Like a fun house mirror that changes and reflects an image, Tarot of Reflection reveals aspects of the reality in which we live. It is like a shamanic journey that is a bit frightening but also fascinating and certainly life changing. Tarot cards are doorways to insight. The Tarot of Reflection is a collection of doorways to worlds unlike any other, and by going through those doors you will find a part of yourself that you’ve never encountered.
Arielle Smith reviewed this deck on TarotPassages.com. She wrote, "The Aborigines believed that Dreamtime was real and what we consider real is actually dream time…what if they are right? What if none of it is real? What if all we believe is only an illusion?"
In order to understand this deck, you must embrace that concept and be willing to explore what you believe to be real. You need to consider that what you see isn’t the truth or the whole truth. Tarot in general does, ideally, help us do that. But this deck is designed to promote that sort of search and speculation.
Reactions and interpretations will, therefore, vary from reader to reader. The experience will mostly likely be intensely personal and reflective. For example, the Nine of Pentacles usually shows a woman in a garden with a hawk. This version shows a well-to-do man at a table piled with account books and ledgers, a basket of jewels, and a box of gold coins. He either has his eyes closed or is gazing at his treasure. His reflection is shown on the page of one of his open account books. The sense is not one of someone very contented with his accomplishments. Instead, it is one of someone who sees himself in terms of his accomplishments. Actually, it’s not even the accomplishments themselves but the money (and by extension, the status and power) generated by the accomplishments through which he sees himself. This image does not exactly change the traditional meaning; rather, it poses questions about the role your accomplishments (and their results) play in your life and your identity. What is the reality of the woman usually seen in the garden? What lies behind her (and our) evident satisfaction of accomplishment?
The Six of Cups shows happy children playing in a country lane with a house in the background. It conveys the same feeling as a traditional version of the card. The reflection for this card is the house, which is in the sky above the clouds. It brings to mind the notion of "castles in the air." Because the Six of Cups is often about memories, this poses a question about the quality of those memories. Are they romanticized or overly sentimental? Are they based on dreams of what you wished happened? Are they reflections of what you wish would happen now? How are these memories connected with your own castle in the air? Is the memory, or your idea of the memory, what is real? Even more important, what do we mean by real?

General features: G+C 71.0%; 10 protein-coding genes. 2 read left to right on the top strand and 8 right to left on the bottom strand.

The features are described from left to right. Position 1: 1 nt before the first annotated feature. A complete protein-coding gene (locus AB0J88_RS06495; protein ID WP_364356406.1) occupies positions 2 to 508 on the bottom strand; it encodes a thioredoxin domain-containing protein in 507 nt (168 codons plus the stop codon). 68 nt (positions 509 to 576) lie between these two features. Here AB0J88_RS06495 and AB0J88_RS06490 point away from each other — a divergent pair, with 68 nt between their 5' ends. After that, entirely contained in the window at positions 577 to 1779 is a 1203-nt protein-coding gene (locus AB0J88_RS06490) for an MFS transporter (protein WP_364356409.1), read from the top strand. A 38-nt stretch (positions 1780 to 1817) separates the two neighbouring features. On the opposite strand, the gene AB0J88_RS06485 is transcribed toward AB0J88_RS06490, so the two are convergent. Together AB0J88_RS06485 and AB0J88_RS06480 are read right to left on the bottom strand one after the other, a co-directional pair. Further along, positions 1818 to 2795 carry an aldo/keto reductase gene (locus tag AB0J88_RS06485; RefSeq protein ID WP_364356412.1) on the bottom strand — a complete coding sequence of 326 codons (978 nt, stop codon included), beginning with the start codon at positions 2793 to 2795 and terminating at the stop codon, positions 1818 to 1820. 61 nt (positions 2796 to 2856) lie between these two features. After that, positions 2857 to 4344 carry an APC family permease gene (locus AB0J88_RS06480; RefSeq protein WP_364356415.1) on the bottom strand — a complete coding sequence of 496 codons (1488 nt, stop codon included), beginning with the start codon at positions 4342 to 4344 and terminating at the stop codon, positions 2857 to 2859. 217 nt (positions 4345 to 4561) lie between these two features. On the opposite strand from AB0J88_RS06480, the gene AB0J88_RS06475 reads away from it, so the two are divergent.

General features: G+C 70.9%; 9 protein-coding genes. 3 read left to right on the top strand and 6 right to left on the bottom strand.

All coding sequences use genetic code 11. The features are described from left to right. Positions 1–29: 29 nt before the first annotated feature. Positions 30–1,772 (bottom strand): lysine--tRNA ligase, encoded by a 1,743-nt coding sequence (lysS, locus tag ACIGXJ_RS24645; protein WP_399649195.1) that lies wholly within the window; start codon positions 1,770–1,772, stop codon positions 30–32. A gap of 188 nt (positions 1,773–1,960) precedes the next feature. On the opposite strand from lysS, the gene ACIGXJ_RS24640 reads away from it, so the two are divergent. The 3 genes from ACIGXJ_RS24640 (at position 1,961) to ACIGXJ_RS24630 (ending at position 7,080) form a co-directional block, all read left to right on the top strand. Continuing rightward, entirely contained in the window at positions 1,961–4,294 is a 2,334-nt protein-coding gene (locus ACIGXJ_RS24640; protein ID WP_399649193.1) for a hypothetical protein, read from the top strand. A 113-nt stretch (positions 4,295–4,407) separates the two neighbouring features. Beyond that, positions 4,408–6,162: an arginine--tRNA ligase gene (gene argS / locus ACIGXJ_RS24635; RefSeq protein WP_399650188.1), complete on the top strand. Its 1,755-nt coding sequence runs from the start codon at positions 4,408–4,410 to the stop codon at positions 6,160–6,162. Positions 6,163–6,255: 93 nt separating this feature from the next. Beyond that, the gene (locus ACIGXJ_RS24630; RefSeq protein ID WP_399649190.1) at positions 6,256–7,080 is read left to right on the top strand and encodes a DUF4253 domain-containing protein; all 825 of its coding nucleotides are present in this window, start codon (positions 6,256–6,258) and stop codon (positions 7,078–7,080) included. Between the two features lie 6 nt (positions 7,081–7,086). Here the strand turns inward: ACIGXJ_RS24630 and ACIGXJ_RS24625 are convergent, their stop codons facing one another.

The Six of Pentacles shows a rich man in a tall, red hat (emphasizing his power and status) tossing coins at a beggar sitting on the ground. Again, this is very much like the traditional version. Here, the reflection is the tall, red hat, which appears over the head of the beggar. What questions or reflections this raises about the reality of the situation, I will leave for you to puzzle out.
And so it goes, card-by-card, interesting shadows, images, and reflections asking the reader to look at the card differently, to question interpretations that may have become rote or stale, and to look within.
The interpretations in the little booklet are more like bits of advice and opinion. For example, for the Nine of Pentacles discussed earlier, it says: Greater gain is obtained by investing money that does not exist yet. Know that the fear of risk could cause you to make serious mistakes." As you can see, this does not really connect with interpretation you could get from the imagery, as described above. This doesn’t make the booklet or the interpretation wrong. Rather, it reinforces the idea that the reflective aspect of this deck will be personal. It is a mirror that shows you what you need to see. The next time you look at the Nine of Pentacles, who knows what you'll see?
The included spread, "The Method of the Mirror," is very good. It has the reader separate the Major and Minor arcana, using the Majors for the reflection of aspects of the question and the Minors for the influences.
How does this deck play out as a reading deck? Because of its similarity (although it is not an exact clone) to traditional decks based on Ride-Waite-Smith imagery, it can work very well in readings. If a reader uses an interactive approach while reading for others, this deck can lend another layer of interest and complexity.
Name of deck: Tarot of Reflections
Publisher: Lo Scarabeo
Creators: Francesco Ciampi and Peitro Alligo
Artist’s name: Frencesco Ciampi
Name of accompanying booklet: Tarot of Reflections
Number of pages of booklet: 63 (14 in English)
Author of booklet: Giordano Berti
Available in a boxed kit?: No
Reading Uses: general, past lives, karma, spiritual seeking
Artistic Style: Surreal
Tarot, Divination Deck, Other: Tarot
Does it follow Rider-Waite-Smith Standard?: Somewhat; Justice is 8 and Strength is 11.
Does it have extra cards?: No
Why was deck created?: To explore the ideas of reflections and speculation and also of watching and being watched.
Book suggestions for Tarot beginners and this deck: 21 Ways to Read a Tarot Card by Mary K. Greer
Book suggestions for experienced Tarot users and this deck: 21 Ways to Read a Tarot Card by Mary K. Greer
Alternative decks you might like:
Circle of Life Tarot
Da Vinci Tarot
Tarot of Metamorphosis
Tarot of the Secret Forest
Tarot of the New Vision
Tarot of the III Millennium
Tarot of the Sweet Twilight
Universal Fantasy Tarot